A picture-perfect monarch butterfly, fresh out of its chrysalis, was sipping nectar from a pot of dwarf Black-eyed Susans on our deck this morning. Summer wouldn't be summer without both of them, monarchs and Susans. And the latter are in full bloom in meadows and along roadsides throughout the Hudson Valley as July winds down, with butterflies of all colors fluttering in for nourishment while nectar-drinking bees buzz busily about.
As the late New England naturalist Hal Borland noted in our book A Countryman's Flowers, "Black-eyed Susan's eyes aren't really black at all. They are a purplish-brown." Thus another colloquial name, one that you seldom hear anymore, is "Brown Betty." This cheerful and vigorous wildflower with golden-orange rays that often twist and curl is a native of Midwestern prairies, but it crossed the Mississippi ages ago and is found today from Newfoundland to Alabama.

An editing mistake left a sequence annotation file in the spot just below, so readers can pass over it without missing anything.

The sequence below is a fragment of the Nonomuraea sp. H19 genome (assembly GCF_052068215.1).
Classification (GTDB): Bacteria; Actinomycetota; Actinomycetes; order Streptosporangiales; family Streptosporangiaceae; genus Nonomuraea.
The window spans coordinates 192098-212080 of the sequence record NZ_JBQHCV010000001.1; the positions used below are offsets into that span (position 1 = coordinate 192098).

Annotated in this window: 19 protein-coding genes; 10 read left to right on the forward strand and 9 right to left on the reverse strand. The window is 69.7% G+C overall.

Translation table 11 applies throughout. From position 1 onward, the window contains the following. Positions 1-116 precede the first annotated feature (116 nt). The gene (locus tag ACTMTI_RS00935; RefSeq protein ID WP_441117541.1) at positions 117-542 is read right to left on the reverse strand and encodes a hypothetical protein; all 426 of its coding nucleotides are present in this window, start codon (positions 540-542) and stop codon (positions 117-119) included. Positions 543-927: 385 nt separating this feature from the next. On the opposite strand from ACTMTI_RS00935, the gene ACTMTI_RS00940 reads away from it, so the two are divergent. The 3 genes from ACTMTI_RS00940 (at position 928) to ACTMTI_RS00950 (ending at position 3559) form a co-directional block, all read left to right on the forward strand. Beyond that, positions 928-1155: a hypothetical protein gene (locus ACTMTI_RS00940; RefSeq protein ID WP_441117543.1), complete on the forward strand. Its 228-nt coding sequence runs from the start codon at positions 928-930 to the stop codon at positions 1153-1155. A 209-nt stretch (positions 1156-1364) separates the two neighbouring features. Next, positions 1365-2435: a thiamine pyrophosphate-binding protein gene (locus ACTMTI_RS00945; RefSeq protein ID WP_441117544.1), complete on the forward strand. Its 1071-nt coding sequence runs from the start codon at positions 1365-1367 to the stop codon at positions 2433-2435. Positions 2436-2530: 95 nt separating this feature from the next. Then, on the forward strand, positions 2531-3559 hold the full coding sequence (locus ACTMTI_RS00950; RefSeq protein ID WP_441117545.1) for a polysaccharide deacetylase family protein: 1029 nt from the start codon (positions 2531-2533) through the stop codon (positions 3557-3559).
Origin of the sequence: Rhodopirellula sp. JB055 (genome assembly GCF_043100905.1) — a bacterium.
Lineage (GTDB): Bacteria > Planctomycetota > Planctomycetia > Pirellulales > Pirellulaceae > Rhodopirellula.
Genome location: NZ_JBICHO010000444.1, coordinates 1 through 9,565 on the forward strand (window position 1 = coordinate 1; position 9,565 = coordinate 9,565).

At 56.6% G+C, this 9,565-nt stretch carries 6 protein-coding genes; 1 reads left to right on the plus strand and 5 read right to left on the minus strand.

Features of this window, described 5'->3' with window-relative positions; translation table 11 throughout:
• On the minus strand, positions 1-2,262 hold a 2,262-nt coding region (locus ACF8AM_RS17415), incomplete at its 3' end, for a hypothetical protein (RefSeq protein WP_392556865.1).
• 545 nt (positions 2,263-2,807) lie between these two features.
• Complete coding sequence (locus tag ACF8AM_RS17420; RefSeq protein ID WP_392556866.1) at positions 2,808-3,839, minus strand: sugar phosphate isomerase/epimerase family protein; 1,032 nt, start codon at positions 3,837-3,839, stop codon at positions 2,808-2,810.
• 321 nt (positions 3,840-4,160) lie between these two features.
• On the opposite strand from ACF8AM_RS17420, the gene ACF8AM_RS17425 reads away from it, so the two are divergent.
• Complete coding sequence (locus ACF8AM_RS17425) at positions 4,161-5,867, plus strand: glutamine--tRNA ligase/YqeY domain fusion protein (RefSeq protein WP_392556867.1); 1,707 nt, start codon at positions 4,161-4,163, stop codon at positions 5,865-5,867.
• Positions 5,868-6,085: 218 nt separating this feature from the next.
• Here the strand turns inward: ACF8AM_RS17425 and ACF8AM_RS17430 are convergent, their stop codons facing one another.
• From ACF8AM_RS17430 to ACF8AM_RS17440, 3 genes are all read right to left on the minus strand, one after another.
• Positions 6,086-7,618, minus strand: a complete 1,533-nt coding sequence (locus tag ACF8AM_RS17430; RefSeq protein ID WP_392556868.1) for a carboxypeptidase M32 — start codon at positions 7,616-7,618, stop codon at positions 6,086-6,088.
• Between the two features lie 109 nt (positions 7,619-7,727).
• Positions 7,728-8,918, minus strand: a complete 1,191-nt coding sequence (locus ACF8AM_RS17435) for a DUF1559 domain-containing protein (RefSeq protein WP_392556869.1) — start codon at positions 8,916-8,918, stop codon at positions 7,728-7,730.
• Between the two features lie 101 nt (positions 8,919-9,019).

A member of the aster family and known to botanists as Rubeckia hirta, Black-eyed Susan is a biennial that propagates from its seeds, the new plants flowering in their second year. Quite a few cultivars have been developed as popular garden flowers with imaginative names like "Indian Summer, "Goldsturm" and "Marmalade." Whether wildlings or nursery flowers, as Hal wrote, "They are bright and jaunty and full of summer sun." And come winter, their abundant seeds will fuel flocks of goldfinches and other small birds.“The views expressed in user comments do not reflect the views of Audubon. Audubon does not participate in political campaigns, nor do we support or oppose candidates.”